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John Madden’s life and legacy were celebrated in a Christmas Day documentary on FOX Sports.
“ALL MADDEN” showcased the 85-year-old Pro Football Hall of Famer who won a Super Bowl with the Oakland Raiders, became a legendary broadcaster and later the frontman for the uber-successful “Madden NFL” video game.
“Football is my life. It’s something I say proudly. But, it’s complicated,” Madden explained.
Berkeley, CA July 26, 1980 – Former NFL coach John Madden gives advice at UC Berkeley.
(Digital First Media Group/Oakland Tribune via Getty Images)
The documentary took a look behind the scenes of Madden’s coaching days and later an interview with the NFL icon himself – his first in more than a decade.
“You can’t write the history of professional football without John Madden,” former Raiders defensive lineman Howie Long said.
Madden coached in the NFL from 1969 to 1978 – all with the Raiders. He was 103-32-7 as head coach and led the 13-1 Raiders to a Super Bowl over the Minnesota Vikings in 1976. He was also the youngest coach to reach 100 regular-season victories when he did it at 42. He never had a losing season and still has the most wins among all Raiders coaches.
He retired from coaching over an ulcer issue and general burnout from the job.
He would then join the other side of the sport – in the commentating booth. First for CBS, then FOX and later ABC and NBC. During his commentating career – from 1979 to 2008, he was one of the biggest broadcasters in sports.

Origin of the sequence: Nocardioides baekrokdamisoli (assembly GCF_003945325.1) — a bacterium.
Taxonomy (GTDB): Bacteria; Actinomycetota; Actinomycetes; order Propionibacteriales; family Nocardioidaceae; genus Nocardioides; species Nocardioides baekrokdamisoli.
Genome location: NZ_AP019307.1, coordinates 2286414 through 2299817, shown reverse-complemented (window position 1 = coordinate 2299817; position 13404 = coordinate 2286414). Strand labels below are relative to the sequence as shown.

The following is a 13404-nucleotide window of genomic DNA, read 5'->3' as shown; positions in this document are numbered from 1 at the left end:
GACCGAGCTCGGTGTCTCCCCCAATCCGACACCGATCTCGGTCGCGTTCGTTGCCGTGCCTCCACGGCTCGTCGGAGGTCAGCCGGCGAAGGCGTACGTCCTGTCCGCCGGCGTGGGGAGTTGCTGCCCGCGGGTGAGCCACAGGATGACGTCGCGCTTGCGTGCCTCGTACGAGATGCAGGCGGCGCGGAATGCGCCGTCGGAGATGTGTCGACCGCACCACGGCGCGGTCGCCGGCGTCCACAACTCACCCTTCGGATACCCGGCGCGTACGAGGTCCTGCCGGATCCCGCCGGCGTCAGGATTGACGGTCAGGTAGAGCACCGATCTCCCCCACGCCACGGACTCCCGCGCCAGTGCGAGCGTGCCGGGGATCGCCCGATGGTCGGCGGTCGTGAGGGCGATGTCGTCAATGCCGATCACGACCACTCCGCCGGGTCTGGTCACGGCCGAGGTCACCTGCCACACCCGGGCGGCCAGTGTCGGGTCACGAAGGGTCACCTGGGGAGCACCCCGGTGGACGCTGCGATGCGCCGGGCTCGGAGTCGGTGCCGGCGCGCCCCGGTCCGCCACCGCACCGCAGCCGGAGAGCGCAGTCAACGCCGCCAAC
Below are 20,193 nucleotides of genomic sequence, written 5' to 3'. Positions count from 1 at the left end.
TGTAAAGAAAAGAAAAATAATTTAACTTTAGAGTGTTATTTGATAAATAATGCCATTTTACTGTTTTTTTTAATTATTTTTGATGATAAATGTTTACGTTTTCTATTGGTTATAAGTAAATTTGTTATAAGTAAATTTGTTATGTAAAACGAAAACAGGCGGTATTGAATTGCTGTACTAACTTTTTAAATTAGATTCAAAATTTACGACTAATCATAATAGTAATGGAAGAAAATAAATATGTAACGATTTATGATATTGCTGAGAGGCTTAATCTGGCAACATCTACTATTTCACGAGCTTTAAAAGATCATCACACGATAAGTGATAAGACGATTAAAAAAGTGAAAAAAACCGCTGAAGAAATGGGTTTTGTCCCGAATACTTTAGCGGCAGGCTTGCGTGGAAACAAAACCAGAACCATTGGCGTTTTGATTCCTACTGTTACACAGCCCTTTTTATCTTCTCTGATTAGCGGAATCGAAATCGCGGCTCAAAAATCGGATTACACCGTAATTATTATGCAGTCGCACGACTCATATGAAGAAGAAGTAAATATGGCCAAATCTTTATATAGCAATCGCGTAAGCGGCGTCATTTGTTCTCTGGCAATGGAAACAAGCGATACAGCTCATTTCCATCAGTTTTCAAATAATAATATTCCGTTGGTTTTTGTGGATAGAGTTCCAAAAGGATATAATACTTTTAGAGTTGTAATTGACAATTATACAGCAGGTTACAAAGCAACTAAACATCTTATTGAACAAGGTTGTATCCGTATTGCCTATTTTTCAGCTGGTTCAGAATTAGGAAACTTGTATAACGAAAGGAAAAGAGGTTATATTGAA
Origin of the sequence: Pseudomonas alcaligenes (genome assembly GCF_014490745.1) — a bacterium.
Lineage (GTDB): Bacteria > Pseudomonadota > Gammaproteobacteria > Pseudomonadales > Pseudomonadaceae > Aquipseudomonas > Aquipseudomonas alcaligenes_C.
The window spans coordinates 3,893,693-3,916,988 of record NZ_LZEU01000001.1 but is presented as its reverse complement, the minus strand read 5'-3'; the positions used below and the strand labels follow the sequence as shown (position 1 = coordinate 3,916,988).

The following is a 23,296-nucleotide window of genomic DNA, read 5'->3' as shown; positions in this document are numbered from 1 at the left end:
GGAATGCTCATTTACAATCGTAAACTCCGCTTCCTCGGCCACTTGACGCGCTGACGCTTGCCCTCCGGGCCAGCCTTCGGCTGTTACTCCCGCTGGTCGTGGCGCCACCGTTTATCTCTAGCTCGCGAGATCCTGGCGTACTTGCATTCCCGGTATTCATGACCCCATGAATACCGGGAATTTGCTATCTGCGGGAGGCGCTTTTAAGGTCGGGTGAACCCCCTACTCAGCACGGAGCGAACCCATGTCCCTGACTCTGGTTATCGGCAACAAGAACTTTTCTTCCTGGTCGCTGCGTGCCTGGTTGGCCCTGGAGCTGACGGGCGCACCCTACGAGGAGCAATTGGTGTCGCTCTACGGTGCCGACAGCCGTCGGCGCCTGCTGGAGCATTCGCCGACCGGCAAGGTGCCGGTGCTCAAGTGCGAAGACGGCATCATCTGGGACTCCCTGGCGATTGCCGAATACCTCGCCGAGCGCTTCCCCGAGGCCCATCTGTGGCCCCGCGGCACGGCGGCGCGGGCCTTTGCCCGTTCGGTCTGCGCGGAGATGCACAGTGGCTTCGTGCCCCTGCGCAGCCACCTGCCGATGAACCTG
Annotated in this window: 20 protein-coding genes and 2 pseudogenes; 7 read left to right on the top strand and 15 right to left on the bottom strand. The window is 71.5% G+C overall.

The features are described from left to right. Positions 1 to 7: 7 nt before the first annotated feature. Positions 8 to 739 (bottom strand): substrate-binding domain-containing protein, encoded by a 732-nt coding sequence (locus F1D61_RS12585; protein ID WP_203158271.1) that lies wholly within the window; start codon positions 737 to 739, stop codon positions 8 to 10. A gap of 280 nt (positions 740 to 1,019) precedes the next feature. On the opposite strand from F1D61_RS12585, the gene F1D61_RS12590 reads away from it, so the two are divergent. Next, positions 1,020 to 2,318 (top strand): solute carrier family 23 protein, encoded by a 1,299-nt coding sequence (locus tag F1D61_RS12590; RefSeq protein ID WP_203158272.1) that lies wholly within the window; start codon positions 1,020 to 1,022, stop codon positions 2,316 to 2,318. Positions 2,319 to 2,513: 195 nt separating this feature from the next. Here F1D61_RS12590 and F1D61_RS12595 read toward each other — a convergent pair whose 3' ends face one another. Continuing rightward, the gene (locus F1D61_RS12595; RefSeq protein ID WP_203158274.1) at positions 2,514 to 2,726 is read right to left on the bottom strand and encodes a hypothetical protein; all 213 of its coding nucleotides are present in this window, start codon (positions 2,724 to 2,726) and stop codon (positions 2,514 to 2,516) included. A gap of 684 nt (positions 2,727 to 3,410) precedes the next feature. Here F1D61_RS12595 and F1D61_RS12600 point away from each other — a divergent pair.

He was known for his quick wit and the way he was able to dissect plays adding his patented “BOOM!” where it was necessary.
“I knew after I did the first couple games that that’s what I wanted to do,” Madden said. “This is it. I embraced it.”
Head coaches Forrest Gregg of the Cleveland Browns (L) and John Madden of the Oakland Raiders walk off the field after a game at Cleveland Municipal Stadium on October 09, 1977 in Cleveland, Ohio. Oakland won 26-10.
(Ron Kuntz Collection/Diamond Images via Getty Images)
In 1988, he lent his name and persona to Electronic Arts’ to create the “Madden NFL” video game. The popular game went from blips on the screen for systems like Super Nintendo and turned into the behemoth that it is today across the major consoles with eSports leagues developed around the game.
Bill Belichick, Lawrence Taylor and Joe Buck were among those who were featured in the doc and spoke highly of Madden.
“When you look at John, you don’t mistake him for anybody else. You can see this guy a mile away,” Belichick said.
“John Madden made me a better player. I was pretty good. He just made me better,” the New York Giants legend said. “Simple as that.”
John Madden head coach of the Oakland Raiders looks on from the sidelines during an NFL football game circa 1977. Madden coached the Raiders from 1969-78.
(Focus on Sport/Getty Images)
Buck added: “If you heard his voice in the distance, that was the TV you had to run to.”
Madden’s legacy lives on through all aspects of the sport. He helped make Thanksgiving Day football must-see TV. He would award the best players of the game a turkey leg, a tradition that still lives on during the various broadcasts presently.
Madden finished his career as a 16-time Emmy Award winner. He was inducted into the Pro Football Hall of Fame in 2006.
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